ORLAND, CA - A group of low-income and first-generation prospective college students were the victims of a fiery freeway crash that killed 10, including five youths.
It was a trip to open doors and possibilities for the students, but it was cut short by a horrific crash.
Three buses -- two from the Los Angeles area and one from the Fresno area -- were en route Thursday evening to Humboldt State University in Arcata when a FedEx truck crossed a median and slammed head-on into one of the buses.
The collision killed both drivers, five students and three chaperones, said Lt. Bruce Carpenter with the California Highway Patrol.
The crash resulted in a fire that engulfed the truck and bus, spewing black smoke.
"I went outside, and everything was in flames already," a local resident, Luis Lopez, told CNN affiliate KXTV. "There were a couple of explosions after that."
The reason the FedEx truck crossed the median remains under investigation, the Highway Patrol said. The investigation could take months.
Thirty-one people were transported to seven hospitals Carpenter said.
The collision occurred in Orland, about 100 miles north of Sacramento.
The Sacramento County Coroner's Office identified one of the adult victims as Arthur Arzola, an admissions counselor at Humboldt.
The 26-year-old was based in the Los Angeles area and considered the university like family, according to his profile on the school's website.
He described himself as "hard-working, thoughtful, compassionate and friendly."
Arzola passed away at a hospital. Officials said it is a bigger challenge to identify those who died at the scene of the crash, partly because many suffered burns.
Dental records will be used to identify some of the bodies, Glenn County Chief Deputy Coroner Richard Warren said. If that isn't sufficient, officials will use DNA, which would be a longer process, he added.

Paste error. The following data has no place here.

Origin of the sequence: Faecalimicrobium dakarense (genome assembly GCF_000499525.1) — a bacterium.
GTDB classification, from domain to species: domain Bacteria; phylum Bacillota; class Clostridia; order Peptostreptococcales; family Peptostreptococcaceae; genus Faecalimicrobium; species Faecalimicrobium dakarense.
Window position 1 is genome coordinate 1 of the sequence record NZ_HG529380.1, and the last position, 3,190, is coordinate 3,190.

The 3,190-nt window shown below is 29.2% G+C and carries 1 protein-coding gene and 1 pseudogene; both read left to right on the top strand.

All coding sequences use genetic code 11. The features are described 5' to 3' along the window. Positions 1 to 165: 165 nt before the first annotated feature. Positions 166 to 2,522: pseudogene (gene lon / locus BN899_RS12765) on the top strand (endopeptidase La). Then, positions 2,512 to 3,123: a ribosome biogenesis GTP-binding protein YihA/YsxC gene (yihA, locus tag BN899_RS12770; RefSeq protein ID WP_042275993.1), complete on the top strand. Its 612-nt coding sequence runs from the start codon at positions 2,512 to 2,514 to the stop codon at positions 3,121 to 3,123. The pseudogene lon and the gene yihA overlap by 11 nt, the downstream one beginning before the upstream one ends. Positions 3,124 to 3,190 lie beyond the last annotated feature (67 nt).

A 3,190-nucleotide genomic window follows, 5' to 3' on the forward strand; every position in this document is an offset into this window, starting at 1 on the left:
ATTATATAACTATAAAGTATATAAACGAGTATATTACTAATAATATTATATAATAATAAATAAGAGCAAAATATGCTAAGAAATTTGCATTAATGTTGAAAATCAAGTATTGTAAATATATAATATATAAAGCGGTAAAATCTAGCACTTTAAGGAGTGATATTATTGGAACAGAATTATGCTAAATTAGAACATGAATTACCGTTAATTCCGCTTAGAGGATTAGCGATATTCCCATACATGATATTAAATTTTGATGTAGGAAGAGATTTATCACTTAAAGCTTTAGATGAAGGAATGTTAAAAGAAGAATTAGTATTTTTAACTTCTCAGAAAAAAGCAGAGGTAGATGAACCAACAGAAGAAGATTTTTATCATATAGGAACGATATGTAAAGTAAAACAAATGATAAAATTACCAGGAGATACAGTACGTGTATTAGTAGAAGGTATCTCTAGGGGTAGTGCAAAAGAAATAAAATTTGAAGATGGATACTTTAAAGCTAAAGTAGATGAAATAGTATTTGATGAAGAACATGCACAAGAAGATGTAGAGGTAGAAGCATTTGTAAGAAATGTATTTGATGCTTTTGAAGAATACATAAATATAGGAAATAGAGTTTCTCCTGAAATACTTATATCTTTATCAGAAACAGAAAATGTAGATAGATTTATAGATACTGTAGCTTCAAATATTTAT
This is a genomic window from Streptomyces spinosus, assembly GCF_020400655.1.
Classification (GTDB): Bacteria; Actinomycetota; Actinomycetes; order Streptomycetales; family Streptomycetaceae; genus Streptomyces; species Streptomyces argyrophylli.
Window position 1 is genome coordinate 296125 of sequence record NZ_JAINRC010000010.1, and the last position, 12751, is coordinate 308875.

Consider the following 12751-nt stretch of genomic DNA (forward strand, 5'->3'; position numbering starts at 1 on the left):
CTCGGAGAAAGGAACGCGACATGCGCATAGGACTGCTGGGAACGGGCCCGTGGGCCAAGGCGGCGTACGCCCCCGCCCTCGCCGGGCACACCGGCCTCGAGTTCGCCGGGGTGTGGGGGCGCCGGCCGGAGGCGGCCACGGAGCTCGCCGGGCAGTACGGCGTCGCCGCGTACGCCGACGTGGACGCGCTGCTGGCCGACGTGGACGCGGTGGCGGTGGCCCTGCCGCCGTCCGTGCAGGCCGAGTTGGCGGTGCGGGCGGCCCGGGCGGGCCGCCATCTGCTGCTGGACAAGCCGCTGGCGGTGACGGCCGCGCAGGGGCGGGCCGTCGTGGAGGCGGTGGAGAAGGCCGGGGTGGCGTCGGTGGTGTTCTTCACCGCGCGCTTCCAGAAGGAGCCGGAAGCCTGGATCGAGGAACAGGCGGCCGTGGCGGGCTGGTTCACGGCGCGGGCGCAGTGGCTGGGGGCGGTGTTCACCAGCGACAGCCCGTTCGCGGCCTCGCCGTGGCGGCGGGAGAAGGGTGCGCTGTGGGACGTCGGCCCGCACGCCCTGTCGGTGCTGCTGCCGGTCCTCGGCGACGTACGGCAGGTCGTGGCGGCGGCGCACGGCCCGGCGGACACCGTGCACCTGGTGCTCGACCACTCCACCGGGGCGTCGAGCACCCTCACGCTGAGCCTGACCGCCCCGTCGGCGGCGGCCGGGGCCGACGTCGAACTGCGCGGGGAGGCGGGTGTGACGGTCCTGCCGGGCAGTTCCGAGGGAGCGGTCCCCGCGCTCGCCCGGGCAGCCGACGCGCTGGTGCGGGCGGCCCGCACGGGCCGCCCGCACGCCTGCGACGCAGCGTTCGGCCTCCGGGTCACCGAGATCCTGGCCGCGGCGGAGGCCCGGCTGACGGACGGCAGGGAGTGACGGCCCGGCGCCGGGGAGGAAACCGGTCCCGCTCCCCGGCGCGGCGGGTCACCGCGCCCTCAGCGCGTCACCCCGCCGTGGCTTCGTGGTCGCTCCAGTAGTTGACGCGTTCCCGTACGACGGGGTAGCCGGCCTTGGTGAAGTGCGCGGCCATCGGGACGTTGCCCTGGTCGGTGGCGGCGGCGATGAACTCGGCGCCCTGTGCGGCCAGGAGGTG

One of the survivors chronicled his experience through Twitter.
"i was asleep and next thing you know i was jumping out for my life," Jonathan Gutierrez wrote, saying he couldn't believe what just happened.
He wrote that he suffered a bruised leg, cut eyebrow and scratches. Later, he said his left leg was injured to the point that he couldn't walk.
"All my stuff that I packed is burned. I'm beyond thankful that I'm still here," Gutierrez tweeted.
He called the experience traumatizing.
"Seeing everyone hurt was not how (I) expected my day to go," he said.
The other two buses made it to the university, and those students were placed in dorms, Humboldt officials said.
The university is offering counseling to those students.
An annual university program brings low-income and first-generation college prospects to campus each year for a two-day visit.
The students stay in residence halls, attend events and visit with staff and students from a program that helps historically underrepresented students, the university said.
The Los Angeles Unified School District confirmed that there were 19 students from the district on the trip but that many other districts had students on board as well. District officials could not confirm whether any LAUSD students were among those killed or the conditions of their students.
"Our thoughts and prayers are with everyone involved in the tragic accident on I-5 in California. We are cooperating fully with authorities as they investigate," FedEx spokeswoman Bonnie Kourvelas said.
The truck sideswiped another car before crashing into the bus. The two occupants of that vehicle were not seriously injured but were sent to a hospital for treatment.
The National Transportation Safety Board announced Friday that it is sending a team to California to investigate as well.
"One, we're going to be investigating the human, the machine and the environment, and what's critical for us especially in highway accidents if for us to collect perishable information, the kind of information that goes away very quickly," NTSB Member Mark Rosekind said.
The NTSB's role will be to determine whether anything from the accident could have a national impact.
The agency seeks to determine not just what happened but why it happened, Rosekind said.
"And then the most important thing we can do is issue recommendations so that these kinds of accidents don't happen again," he said.